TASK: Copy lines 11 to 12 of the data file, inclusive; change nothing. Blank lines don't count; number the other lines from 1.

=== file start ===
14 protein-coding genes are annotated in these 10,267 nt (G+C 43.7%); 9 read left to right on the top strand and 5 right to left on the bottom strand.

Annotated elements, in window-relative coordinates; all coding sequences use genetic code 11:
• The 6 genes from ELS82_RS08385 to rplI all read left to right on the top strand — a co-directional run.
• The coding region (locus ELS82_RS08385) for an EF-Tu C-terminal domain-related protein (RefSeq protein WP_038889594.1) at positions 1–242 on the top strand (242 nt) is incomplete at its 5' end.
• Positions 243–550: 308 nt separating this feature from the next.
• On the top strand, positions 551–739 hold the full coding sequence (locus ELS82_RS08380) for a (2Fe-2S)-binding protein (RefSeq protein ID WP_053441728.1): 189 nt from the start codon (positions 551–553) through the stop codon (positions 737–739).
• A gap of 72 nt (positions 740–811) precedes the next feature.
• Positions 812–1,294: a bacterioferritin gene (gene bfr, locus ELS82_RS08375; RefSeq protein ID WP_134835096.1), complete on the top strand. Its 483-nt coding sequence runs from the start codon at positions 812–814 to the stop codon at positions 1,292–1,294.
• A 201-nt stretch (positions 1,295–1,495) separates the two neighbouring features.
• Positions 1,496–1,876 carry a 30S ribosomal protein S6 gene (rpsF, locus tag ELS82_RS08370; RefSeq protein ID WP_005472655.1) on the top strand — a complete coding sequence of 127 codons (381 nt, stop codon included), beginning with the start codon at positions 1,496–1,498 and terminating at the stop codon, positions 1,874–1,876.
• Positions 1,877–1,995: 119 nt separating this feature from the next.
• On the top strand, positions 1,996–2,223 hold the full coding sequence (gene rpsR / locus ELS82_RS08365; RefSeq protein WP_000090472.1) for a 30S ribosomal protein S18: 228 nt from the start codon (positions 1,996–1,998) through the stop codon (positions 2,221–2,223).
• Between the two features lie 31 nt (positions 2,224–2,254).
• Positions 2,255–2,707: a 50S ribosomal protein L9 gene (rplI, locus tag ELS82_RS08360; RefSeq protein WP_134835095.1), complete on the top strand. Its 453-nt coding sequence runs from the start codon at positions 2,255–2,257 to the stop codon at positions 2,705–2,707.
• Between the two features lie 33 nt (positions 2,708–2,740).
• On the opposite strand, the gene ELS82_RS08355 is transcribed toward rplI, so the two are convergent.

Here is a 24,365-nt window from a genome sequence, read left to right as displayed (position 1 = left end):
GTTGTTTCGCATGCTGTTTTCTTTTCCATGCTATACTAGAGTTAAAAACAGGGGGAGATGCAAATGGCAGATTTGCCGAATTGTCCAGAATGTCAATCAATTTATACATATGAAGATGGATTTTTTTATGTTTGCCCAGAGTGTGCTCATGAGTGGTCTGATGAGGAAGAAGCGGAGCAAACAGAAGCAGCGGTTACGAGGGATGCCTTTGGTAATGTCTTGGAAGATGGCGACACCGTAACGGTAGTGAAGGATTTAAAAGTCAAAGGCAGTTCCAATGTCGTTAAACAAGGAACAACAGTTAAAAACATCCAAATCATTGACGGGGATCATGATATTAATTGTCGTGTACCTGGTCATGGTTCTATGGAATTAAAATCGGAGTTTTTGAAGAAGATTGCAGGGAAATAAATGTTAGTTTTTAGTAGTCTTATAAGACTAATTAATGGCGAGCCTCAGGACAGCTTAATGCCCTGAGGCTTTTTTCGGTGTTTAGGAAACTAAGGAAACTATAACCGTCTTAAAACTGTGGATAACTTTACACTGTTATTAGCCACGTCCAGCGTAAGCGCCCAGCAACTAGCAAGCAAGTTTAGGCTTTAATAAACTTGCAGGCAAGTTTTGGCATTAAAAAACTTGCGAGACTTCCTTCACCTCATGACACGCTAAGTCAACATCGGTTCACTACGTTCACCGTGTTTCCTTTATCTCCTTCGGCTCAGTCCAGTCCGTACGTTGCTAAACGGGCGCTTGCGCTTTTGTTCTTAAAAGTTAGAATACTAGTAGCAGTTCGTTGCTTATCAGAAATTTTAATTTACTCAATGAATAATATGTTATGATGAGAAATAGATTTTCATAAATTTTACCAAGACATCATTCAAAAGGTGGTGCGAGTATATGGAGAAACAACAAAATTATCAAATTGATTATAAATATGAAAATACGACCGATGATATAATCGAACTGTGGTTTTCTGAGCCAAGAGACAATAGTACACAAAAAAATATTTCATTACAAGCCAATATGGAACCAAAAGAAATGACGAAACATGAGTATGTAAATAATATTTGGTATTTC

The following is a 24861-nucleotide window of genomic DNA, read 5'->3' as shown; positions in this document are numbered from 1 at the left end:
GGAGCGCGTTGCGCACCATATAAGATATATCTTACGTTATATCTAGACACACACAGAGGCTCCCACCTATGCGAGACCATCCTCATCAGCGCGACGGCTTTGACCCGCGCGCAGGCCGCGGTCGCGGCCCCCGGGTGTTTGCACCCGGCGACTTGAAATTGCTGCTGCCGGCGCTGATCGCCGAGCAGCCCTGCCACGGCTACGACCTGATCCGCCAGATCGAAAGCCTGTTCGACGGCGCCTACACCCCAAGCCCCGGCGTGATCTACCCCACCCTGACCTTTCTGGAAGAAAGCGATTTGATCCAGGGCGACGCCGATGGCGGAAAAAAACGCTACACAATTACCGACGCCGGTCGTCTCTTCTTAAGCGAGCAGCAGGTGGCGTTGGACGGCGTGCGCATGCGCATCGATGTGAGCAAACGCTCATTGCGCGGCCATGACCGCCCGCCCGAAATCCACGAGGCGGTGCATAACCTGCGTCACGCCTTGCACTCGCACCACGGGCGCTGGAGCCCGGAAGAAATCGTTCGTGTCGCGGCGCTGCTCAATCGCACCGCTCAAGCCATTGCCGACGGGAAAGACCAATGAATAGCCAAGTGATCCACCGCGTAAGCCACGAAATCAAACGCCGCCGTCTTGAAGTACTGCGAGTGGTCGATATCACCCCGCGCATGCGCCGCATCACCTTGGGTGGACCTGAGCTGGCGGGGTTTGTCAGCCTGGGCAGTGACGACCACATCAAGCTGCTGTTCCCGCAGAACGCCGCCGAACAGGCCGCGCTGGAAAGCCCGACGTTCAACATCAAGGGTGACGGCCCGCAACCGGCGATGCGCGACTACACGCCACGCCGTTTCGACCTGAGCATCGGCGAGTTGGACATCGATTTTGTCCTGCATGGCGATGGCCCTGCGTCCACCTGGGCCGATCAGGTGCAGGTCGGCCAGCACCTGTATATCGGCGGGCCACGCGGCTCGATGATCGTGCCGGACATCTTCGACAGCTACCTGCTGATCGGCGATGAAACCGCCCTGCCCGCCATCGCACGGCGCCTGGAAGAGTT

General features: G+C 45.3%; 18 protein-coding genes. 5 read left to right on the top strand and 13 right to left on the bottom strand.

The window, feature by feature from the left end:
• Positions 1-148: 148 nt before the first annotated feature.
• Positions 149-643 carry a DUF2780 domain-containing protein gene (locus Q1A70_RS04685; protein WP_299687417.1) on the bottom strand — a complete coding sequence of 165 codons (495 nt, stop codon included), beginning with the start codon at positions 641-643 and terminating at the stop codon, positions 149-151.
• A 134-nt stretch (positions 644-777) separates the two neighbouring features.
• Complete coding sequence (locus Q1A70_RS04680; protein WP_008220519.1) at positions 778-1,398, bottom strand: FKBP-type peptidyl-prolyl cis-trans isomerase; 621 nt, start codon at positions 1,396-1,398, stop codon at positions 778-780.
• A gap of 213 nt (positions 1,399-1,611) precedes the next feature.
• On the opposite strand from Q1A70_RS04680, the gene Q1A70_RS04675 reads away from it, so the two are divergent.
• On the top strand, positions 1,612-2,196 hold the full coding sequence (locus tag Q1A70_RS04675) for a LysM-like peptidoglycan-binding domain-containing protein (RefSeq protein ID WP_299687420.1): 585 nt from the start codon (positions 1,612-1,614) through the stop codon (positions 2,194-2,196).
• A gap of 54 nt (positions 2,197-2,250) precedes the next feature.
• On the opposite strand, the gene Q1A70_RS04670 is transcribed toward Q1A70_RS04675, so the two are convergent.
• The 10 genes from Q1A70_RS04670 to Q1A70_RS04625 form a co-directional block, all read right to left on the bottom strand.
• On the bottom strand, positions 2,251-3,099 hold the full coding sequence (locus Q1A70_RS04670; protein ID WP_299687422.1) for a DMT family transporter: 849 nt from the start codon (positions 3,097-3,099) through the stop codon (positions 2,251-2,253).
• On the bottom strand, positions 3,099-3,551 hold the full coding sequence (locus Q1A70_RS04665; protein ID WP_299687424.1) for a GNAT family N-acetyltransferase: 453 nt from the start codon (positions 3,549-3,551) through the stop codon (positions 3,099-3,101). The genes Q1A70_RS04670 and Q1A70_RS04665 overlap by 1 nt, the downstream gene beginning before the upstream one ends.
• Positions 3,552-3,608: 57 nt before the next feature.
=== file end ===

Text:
• Positions 1,877–1,995: 119 nt separating this feature from the next.
• On the top strand, positions 1,996–2,223 hold the full coding sequence (gene rpsR / locus ELS82_RS08365; RefSeq protein WP_000090472.1) for a 30S ribosomal protein S18: 228 nt from the start codon (positions 1,996–1,998) through the stop codon (positions 2,221–2,223).